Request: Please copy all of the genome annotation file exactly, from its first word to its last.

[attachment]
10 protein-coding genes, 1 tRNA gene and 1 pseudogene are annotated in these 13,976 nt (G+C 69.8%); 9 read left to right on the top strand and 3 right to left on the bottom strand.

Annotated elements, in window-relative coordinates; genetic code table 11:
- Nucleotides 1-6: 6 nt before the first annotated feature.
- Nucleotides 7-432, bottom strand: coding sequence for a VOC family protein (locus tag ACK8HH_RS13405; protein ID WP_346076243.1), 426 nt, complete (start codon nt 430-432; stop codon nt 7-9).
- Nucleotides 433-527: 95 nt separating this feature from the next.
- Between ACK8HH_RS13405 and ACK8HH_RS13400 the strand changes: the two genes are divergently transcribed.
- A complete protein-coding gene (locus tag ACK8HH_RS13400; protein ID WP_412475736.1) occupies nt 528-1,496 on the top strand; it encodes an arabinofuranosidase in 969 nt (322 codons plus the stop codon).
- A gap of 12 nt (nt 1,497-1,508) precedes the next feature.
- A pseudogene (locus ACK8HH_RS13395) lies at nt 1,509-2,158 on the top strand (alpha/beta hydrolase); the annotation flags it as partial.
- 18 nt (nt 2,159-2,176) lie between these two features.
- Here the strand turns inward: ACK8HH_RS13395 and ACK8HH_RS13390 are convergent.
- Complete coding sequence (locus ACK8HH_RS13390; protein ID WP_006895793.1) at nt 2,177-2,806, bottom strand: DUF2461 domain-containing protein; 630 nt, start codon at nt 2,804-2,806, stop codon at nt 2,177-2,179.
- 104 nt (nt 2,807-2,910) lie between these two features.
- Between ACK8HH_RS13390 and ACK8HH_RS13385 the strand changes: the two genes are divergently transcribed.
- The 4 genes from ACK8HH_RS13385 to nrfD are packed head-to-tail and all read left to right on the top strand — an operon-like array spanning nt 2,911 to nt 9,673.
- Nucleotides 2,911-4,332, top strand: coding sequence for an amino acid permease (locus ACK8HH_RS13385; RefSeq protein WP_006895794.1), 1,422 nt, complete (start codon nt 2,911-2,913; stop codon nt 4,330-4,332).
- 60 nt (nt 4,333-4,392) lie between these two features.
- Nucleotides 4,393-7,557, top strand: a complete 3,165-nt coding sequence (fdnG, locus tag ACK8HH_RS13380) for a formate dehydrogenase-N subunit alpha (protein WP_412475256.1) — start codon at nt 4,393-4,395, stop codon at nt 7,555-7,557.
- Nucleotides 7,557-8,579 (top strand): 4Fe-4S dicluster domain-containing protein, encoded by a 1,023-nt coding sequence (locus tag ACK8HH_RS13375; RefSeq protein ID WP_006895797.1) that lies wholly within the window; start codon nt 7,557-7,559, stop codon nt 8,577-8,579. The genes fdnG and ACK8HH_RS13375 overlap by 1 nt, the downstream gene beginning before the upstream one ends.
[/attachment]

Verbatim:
10 protein-coding genes, 1 tRNA gene and 1 pseudogene are annotated in these 13,976 nt (G+C 69.8%); 9 read left to right on the top strand and 3 right to left on the bottom strand.

Annotated elements, in window-relative coordinates; genetic code table 11:
- Nucleotides 1-6: 6 nt before the first annotated feature.
- Nucleotides 7-432, bottom strand: coding sequence for a VOC family protein (locus tag ACK8HH_RS13405; protein ID WP_346076243.1), 426 nt, complete (start codon nt 430-432; stop codon nt 7-9).
- Nucleotides 433-527: 95 nt separating this feature from the next.
- Between ACK8HH_RS13405 and ACK8HH_RS13400 the strand changes: the two genes are divergently transcribed.
- A complete protein-coding gene (locus tag ACK8HH_RS13400; protein ID WP_412475736.1) occupies nt 528-1,496 on the top strand; it encodes an arabinofuranosidase in 969 nt (322 codons plus the stop codon).
- A gap of 12 nt (nt 1,497-1,508) precedes the next feature.
- A pseudogene (locus ACK8HH_RS13395) lies at nt 1,509-2,158 on the top strand (alpha/beta hydrolase); the annotation flags it as partial.
- 18 nt (nt 2,159-2,176) lie between these two features.
- Here the strand turns inward: ACK8HH_RS13395 and ACK8HH_RS13390 are convergent.
- Complete coding sequence (locus ACK8HH_RS13390; protein ID WP_006895793.1) at nt 2,177-2,806, bottom strand: DUF2461 domain-containing protein; 630 nt, start codon at nt 2,804-2,806, stop codon at nt 2,177-2,179.
- 104 nt (nt 2,807-2,910) lie between these two features.
- Between ACK8HH_RS13390 and ACK8HH_RS13385 the strand changes: the two genes are divergently transcribed.
- The 4 genes from ACK8HH_RS13385 to nrfD are packed head-to-tail and all read left to right on the top strand — an operon-like array spanning nt 2,911 to nt 9,673.
- Nucleotides 2,911-4,332, top strand: coding sequence for an amino acid permease (locus ACK8HH_RS13385; RefSeq protein WP_006895794.1), 1,422 nt, complete (start codon nt 2,911-2,913; stop codon nt 4,330-4,332).
- 60 nt (nt 4,333-4,392) lie between these two features.
- Nucleotides 4,393-7,557, top strand: a complete 3,165-nt coding sequence (fdnG, locus tag ACK8HH_RS13380) for a formate dehydrogenase-N subunit alpha (protein WP_412475256.1) — start codon at nt 4,393-4,395, stop codon at nt 7,555-7,557.
- Nucleotides 7,557-8,579 (top strand): 4Fe-4S dicluster domain-containing protein, encoded by a 1,023-nt coding sequence (locus tag ACK8HH_RS13375; RefSeq protein ID WP_006895797.1) that lies wholly within the window; start codon nt 7,557-7,559, stop codon nt 8,577-8,579. The genes fdnG and ACK8HH_RS13375 overlap by 1 nt, the downstream gene beginning before the upstream one ends.